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Dr. Bonnie ZimmermanDr. Bonnie Zimmerman, Distinguished Faculty and Administrator

Dr. Bonnie Zimmerman was born in 1947 in Chicago, Illinois, and grew up in the suburbs of Chicago. Her primary childhood interests were books, theater, and music. This interest in music would guide her to Indiana University, where she began studying classical voice but ultimately graduated with honors in 1968 with a degree in Philosophy. Dr. Zimmerman went on to earn a doctorate in English from the State University of New York (SUNY) at Buffalo.

It was at SUNY Buffalo in the late 1960s that Dr. Zimmerman discovered her feminist politics and, in her words, became who she is. Active involvement in consciousness-raising groups for the first time led her to positively embrace her identity as a lesbian. Dr. Zimmerman became a founding member of the Women’s Studies College at SUNY Buffalo in 1970, where she created and taught numerous courses in women’s studies, women’s literature, and feminist theory.

In 1978, Dr. Zimmerman accepted a position as a temporary lecturer at SDSU’s groundbreaking Women’s Studies department—the first Women’s Studies program in the country. As her career bloomed, she went on to become a professor and eventually chair of the department, and came to be recognized as one of the nation’s top lesbian scholars. Dr. Zimmerman became especially known for her published articles, the best known of which, “What Has Never Been: An Overview of Lesbian Feminist Literary Criticism,” has been anthologized in the Norton Anthology of Theory & Criticism.

Dr. Zimmerman has published extensively, including the books, Lesbian Histories and Cultures: An Encyclopedia; The New Lesbian Studies: Into the 21st Century; Professions of Desire; Lesbian and Gay Studies in Literature; and The Safe Sea of Women: Lesbian Fiction, 1969 to 1989. She has also been an active member of the Modern Language Association and the National Women’s Studies Association, of which she served as president in 1998 and 1999.  From 2003 until 2010, she was associate Vice-president of Faculty Affairs, having previously served as the chair of the university senate.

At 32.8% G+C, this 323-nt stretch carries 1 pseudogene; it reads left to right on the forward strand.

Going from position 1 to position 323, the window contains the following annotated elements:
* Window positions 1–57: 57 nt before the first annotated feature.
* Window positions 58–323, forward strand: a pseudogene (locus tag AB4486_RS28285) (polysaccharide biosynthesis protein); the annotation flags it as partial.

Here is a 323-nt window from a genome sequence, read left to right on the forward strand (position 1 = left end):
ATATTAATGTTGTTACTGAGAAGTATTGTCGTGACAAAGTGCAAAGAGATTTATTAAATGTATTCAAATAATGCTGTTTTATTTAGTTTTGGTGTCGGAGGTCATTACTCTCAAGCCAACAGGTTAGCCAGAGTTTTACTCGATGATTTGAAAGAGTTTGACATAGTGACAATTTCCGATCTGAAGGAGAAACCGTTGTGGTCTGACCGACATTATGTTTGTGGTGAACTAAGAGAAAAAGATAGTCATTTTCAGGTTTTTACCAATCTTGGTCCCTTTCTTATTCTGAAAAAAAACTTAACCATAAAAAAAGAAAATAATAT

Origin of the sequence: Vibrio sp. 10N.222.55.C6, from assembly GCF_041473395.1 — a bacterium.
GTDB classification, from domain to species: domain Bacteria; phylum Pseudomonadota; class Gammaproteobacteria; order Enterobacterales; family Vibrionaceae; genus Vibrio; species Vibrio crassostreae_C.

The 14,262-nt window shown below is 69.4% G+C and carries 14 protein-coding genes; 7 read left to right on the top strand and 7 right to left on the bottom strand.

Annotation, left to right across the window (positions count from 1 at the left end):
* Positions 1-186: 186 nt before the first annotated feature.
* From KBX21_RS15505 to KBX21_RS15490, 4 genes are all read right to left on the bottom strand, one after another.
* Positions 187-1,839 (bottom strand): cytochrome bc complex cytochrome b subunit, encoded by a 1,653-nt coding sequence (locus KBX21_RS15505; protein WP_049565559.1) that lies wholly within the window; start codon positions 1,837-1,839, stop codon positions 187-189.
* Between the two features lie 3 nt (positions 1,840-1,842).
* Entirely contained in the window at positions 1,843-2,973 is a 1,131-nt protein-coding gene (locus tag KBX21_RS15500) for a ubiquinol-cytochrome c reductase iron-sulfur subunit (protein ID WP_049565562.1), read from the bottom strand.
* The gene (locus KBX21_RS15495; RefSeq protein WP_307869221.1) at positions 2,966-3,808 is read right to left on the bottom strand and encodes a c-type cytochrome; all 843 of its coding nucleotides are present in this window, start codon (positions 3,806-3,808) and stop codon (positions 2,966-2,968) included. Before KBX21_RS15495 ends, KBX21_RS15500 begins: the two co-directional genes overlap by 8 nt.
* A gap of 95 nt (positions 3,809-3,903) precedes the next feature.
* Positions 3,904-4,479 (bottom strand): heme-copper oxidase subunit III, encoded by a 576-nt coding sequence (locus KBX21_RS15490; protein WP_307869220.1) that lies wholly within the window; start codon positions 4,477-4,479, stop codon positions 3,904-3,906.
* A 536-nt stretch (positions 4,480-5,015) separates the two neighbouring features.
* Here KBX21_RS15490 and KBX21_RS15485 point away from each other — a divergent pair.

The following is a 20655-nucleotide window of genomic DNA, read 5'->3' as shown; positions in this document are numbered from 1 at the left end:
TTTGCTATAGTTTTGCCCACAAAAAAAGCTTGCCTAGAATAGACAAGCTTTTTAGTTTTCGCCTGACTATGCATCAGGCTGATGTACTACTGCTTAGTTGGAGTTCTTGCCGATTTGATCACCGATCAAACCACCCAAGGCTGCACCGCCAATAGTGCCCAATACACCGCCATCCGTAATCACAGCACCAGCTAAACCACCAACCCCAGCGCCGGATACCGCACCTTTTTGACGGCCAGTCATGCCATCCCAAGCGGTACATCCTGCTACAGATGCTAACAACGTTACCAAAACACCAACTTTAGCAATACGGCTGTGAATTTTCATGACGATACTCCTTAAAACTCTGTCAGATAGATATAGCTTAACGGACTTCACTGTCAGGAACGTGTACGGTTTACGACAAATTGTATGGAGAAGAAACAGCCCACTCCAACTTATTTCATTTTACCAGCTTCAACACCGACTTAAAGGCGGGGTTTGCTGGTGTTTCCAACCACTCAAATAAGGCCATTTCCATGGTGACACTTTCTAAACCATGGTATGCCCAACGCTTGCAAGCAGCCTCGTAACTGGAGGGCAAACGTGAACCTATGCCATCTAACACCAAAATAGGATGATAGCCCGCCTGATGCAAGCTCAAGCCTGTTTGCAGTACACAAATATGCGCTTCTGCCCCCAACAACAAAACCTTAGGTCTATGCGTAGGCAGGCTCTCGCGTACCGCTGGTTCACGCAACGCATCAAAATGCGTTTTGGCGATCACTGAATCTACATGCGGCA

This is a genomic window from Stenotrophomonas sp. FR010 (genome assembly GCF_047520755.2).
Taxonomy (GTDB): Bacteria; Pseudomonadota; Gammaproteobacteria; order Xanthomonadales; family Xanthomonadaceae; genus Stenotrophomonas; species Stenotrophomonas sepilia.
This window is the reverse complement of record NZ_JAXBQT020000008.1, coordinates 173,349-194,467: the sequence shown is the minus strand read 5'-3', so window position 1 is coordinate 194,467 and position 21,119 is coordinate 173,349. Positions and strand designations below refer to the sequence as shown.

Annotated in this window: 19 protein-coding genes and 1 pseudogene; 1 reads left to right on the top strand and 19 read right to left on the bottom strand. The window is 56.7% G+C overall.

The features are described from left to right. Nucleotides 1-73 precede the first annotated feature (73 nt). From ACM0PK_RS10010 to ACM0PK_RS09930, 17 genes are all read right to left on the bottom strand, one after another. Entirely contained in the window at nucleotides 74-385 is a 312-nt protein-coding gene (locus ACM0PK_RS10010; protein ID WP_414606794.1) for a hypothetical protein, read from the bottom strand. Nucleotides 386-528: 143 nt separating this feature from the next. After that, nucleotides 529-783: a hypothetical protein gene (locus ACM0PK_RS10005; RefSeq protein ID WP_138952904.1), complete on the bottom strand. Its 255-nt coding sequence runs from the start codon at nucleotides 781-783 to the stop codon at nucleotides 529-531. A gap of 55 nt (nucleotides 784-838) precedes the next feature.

Dr. Zimmerman has received numerous awards throughout her career, including the Most Influential Faculty Awards in English and Comparative Literature in 1982, and in Women’s Studies in 1985, 1990, and 1999. She was also the recipient of the Lambda Literary Award and Emily Toth Award in 1991, as well as the Positive Visibility Award from GLAAD in 1996. Her contribution and service to the university have been recognized in such honors as the Alumni Award for Outstanding Faculty Contribution to the University in 2003, and the Alumni Association Distinguished Faculty Award in 2004. Dr. Zimmerman retired in 2010.

Oral History


Download the PDF transcript.

Dr. Zimmerman's oral history documents her early life, education, and career, including her stints as a faculty member and university administrator, until her retirement in 2010. The oral history consists of two parts. Part 1 includes Dr. Zimmerman's recollections of childhood and higher education, particularly her formative experience as a graduate student at SUNY Buffalo, where she discovered consciousness-raising groups and the women's liberation movement for the first time.

In Part 2, Dr. Zimmerman reflects on her satisfying 32-year long career at San Diego State University. She recounts her job interview to be a lecturer in the nation's first-ever Women's Studies department, and talks about some of the landmark articles she published as a faculty member which led to her being recognized as a preeminent lesbian scholar. Finally, Dr. Zimmerman discusses her transition to administrative leadership roles within the university senate and Office of Faculty Affairs, and what it's like to be entering retirement.

Interview recorded digitally by Susan Resnik, Ph.D on September 7, 2010.

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